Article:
Figure 3
 
Transcription factor Brn3b-mediated increase in growth cone marker, GAP-43, in the retina and optic nerve head of IOP-elevated Brown Norway rats. (A) Brn3b (pseudo-red) and GAP-43 (pseudo-green) expression in retinal sections from IOP-elevated Brown Norway rat eyes injected with either rAAV-CMV-GFP (vector control) or rAAV-CMV-Brn3b virus, detected with secondary antibodies conjugated with Alexa 555 or 647 dye. Insets ([i] rAAV-CMV-GFP, [ii] rAAV-CMV-Brn3b) show higher magnification of RGC and NFLs of transduced retinas. (B) Immunohistochemical analysis of GAP-43 protein expression (pseudo-green) posterior to the optic nerve head of IOP-elevated rats following administration of the rAAV-CMV-GFP or rAAV-CMV-Brn3b. Retinal sections incubated with the secondary antibody alone (after excluding the primary antibody) showed minimal staining (Blank). Scale bars: 20 μm.
Figure 3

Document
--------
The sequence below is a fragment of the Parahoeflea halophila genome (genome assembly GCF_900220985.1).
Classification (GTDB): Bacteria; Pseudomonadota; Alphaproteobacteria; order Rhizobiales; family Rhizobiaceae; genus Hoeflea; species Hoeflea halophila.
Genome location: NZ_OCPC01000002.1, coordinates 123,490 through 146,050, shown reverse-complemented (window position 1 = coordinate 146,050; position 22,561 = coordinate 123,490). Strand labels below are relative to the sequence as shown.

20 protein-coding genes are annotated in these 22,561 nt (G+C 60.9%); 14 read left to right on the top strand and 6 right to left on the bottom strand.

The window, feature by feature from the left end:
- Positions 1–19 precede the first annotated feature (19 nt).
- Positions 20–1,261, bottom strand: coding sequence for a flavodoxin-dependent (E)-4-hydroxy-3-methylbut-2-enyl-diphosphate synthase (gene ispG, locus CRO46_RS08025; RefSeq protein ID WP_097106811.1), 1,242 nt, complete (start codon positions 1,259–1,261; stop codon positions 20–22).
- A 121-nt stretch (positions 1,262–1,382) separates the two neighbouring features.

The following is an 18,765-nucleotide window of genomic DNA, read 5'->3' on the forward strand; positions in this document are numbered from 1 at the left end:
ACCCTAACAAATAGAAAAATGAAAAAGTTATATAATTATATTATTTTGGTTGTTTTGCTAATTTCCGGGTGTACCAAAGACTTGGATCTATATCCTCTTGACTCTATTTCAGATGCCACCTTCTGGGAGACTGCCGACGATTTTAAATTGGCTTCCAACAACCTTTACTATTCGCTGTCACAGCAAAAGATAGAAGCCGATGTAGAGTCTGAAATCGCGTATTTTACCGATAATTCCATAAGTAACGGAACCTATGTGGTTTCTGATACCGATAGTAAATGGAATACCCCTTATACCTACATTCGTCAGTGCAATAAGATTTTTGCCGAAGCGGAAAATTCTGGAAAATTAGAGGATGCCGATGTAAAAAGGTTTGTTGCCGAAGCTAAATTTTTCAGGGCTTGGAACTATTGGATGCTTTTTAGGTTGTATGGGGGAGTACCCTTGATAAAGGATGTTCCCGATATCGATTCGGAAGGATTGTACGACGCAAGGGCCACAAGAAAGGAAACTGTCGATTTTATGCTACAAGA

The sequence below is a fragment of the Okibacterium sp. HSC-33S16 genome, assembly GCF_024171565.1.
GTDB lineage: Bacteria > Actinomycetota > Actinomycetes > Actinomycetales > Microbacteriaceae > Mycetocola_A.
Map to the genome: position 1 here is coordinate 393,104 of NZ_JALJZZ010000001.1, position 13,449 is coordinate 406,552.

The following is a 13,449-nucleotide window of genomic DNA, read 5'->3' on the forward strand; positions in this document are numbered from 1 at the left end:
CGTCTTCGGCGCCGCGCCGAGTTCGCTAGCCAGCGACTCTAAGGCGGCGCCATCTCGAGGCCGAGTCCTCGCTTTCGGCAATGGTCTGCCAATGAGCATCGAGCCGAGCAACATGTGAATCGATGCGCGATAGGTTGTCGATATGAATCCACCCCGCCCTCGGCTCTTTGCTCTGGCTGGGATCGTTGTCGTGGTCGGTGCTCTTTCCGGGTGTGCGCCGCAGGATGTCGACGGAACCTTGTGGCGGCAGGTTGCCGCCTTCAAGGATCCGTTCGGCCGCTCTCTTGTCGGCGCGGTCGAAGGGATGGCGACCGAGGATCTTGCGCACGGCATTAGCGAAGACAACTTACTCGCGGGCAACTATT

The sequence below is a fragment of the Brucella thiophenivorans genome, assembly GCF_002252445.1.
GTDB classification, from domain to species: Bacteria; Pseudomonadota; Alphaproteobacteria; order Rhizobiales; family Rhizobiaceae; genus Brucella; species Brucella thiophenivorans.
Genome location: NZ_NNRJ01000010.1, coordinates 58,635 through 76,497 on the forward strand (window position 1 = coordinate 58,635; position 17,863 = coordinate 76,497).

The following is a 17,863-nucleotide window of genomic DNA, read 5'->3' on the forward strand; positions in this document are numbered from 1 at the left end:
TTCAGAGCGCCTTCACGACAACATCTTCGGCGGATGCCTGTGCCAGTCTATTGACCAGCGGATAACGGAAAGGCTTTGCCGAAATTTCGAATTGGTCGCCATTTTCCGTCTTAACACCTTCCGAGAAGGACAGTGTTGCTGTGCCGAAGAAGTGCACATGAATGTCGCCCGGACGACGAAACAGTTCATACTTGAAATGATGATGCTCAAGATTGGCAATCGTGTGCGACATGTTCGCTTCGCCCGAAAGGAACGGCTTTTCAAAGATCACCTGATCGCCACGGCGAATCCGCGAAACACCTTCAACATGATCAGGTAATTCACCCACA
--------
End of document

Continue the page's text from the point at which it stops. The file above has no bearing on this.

Transcription factor Brn3b-mediated increase in growth cone marker, GAP-43, in the retina and optic nerve head of IOP-elevated Brown Norway rats. (A) Brn3b (pseudo-red) and GAP-43 (pseudo-green) expression in retinal sections from IOP-elevated Brown Norway rat eyes injected with either rAAV-CMV-GFP (vector control) or rAAV-CMV-Brn3b virus, detected with secondary antibodies conjugated with Alexa 555 or 647 dye. Insets ([i] rAAV-CMV-GFP, [ii] rAAV-CMV-Brn3b) show higher magnification of RGC and NFLs of transduced retinas. (B) Immunohistochemical analysis of GAP-43 protein expression (pseudo-green) posterior to the optic nerve head of IOP-elevated rats following administration of the rAAV-CMV-GFP or rAAV-CMV-Brn3b. Retinal sections incubated with the secondary antibody alone (after excluding the primary antibody) showed minimal staining (Blank). Scale bars: 20 μm.